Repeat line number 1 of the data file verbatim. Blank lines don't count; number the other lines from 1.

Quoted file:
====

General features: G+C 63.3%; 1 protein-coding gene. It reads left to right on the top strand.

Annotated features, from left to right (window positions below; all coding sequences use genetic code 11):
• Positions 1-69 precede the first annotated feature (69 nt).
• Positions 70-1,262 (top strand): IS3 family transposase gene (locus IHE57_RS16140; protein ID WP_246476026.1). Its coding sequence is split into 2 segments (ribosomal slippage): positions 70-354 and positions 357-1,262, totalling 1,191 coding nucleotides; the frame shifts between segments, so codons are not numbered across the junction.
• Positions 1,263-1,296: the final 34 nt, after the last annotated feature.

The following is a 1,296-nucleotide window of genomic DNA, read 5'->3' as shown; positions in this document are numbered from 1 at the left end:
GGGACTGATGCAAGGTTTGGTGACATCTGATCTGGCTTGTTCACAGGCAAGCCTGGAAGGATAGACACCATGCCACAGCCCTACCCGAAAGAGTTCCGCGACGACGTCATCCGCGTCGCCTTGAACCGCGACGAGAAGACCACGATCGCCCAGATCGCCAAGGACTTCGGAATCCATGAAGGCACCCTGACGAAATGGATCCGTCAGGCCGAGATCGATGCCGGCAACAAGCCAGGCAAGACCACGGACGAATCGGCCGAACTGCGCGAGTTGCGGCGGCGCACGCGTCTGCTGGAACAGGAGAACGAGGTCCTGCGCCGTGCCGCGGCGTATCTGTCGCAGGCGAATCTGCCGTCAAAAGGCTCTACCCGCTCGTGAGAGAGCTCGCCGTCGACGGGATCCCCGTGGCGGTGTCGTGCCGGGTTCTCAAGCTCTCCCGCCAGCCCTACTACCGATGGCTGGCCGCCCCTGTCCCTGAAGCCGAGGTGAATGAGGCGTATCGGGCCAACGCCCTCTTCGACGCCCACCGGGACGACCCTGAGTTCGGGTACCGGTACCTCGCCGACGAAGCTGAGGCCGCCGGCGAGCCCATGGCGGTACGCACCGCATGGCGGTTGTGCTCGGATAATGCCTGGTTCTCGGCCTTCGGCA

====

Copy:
General features: G+C 63.3%; 1 protein-coding gene. It reads left to right on the top strand.